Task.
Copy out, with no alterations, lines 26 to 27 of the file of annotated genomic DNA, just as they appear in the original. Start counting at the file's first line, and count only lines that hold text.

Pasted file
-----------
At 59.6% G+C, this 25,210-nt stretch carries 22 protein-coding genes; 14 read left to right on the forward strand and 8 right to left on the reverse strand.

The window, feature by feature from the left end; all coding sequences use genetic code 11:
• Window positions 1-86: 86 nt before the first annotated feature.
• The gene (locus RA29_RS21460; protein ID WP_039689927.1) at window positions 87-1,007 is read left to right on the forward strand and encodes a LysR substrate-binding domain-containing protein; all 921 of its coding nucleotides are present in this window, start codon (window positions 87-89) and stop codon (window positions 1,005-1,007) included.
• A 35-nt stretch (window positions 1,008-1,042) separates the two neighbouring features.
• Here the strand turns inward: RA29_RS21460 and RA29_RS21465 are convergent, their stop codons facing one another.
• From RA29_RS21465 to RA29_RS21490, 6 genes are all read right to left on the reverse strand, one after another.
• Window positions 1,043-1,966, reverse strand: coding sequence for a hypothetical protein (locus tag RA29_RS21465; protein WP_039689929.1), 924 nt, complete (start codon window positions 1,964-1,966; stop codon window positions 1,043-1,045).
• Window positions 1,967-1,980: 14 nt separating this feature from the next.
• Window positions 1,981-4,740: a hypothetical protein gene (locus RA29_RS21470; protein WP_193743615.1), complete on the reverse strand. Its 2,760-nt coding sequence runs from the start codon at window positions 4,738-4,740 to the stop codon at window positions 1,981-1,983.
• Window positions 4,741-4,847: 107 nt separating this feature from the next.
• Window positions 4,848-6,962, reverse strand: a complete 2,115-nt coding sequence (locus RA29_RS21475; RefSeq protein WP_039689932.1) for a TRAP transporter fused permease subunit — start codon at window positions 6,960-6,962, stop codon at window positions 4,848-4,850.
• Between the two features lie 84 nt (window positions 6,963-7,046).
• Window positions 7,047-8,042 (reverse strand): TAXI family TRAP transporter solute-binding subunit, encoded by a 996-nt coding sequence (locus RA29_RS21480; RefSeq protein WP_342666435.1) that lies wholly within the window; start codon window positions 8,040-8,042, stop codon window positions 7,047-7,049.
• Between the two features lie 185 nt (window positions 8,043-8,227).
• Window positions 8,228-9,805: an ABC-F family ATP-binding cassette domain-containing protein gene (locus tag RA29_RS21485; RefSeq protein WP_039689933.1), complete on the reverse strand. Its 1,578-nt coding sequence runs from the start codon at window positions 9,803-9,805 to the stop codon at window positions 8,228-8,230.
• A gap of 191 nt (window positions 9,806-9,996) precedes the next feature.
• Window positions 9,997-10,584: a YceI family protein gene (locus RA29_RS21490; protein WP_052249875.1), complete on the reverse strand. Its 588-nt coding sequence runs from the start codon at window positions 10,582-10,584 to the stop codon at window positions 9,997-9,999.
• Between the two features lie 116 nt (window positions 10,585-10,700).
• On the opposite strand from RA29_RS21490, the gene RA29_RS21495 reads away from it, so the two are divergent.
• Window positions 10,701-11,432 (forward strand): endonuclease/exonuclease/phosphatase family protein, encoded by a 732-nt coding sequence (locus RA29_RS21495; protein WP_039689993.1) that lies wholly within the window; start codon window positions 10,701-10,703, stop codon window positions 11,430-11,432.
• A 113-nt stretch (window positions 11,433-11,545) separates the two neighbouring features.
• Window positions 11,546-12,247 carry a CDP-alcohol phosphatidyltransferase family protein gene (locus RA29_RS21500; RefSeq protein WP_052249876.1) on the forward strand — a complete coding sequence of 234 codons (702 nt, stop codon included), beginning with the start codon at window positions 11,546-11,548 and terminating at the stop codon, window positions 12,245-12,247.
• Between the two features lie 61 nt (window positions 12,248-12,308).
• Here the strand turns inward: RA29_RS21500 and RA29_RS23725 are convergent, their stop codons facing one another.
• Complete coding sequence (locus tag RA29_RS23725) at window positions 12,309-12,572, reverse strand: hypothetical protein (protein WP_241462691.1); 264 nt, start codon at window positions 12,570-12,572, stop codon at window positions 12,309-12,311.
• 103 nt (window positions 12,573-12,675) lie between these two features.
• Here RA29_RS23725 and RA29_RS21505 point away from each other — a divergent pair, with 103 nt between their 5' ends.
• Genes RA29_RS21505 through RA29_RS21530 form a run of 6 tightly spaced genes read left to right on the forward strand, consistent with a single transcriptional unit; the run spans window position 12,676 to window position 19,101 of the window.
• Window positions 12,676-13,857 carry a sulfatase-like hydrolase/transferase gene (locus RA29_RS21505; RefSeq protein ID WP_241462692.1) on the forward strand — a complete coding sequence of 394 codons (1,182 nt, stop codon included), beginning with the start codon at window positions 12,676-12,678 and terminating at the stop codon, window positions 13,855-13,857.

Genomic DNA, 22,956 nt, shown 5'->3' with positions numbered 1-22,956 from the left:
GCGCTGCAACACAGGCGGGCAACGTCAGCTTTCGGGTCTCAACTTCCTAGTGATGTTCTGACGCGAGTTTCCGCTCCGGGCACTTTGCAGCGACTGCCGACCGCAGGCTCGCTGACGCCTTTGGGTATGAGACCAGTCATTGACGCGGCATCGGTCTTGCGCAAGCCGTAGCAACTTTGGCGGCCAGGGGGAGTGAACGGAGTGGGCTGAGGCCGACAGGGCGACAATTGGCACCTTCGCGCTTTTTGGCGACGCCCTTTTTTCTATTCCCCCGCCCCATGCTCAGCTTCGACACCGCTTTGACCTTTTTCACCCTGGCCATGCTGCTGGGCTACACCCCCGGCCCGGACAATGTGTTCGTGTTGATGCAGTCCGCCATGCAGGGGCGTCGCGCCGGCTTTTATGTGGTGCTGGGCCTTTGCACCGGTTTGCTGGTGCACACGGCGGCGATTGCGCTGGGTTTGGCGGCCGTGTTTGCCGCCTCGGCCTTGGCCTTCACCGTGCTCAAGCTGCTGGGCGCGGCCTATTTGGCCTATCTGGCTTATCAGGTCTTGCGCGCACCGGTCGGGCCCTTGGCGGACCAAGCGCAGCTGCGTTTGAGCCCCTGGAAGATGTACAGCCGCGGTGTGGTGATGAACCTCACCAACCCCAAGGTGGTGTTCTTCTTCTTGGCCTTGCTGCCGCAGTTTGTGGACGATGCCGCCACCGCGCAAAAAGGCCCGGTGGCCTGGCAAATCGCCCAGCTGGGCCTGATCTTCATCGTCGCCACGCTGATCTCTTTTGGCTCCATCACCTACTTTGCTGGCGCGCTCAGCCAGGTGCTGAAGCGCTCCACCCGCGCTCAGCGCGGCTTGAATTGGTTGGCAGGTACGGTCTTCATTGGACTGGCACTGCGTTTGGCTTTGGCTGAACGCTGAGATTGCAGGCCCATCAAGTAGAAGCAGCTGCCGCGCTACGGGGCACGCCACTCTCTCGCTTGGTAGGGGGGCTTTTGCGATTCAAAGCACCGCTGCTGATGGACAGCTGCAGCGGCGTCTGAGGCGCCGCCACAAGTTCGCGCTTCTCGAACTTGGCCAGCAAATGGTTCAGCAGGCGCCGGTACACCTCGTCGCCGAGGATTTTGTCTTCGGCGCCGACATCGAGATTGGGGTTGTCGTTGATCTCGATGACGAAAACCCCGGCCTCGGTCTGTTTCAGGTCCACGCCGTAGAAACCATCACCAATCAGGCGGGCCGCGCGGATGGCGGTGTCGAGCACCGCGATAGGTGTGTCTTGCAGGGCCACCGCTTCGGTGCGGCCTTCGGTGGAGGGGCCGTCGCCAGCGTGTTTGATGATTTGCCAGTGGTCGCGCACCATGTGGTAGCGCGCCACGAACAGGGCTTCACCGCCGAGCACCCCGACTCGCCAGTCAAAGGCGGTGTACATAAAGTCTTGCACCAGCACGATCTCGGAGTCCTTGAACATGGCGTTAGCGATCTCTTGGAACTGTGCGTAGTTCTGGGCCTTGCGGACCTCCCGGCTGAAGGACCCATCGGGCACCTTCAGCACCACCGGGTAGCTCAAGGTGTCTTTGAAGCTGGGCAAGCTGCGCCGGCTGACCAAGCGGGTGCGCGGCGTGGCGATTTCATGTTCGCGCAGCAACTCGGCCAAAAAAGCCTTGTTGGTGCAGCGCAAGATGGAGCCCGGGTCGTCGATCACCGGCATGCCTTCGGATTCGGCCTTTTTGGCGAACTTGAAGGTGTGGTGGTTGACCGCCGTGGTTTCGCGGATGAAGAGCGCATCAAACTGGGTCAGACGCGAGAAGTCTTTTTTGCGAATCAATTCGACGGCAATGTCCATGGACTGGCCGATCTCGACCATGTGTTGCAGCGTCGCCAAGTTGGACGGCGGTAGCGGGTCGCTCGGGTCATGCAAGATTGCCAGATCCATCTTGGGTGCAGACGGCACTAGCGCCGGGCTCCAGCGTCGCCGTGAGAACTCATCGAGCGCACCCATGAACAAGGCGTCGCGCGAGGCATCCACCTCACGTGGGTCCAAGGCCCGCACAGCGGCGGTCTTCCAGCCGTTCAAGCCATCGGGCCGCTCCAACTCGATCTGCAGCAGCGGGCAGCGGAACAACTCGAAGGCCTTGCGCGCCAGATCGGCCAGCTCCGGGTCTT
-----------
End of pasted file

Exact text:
• Complete coding sequence (locus tag RA29_RS23725) at window positions 12,309-12,572, reverse strand: hypothetical protein (protein WP_241462691.1); 264 nt, start codon at window positions 12,570-12,572, stop codon at window positions 12,309-12,311.
• 103 nt (window positions 12,573-12,675) lie between these two features.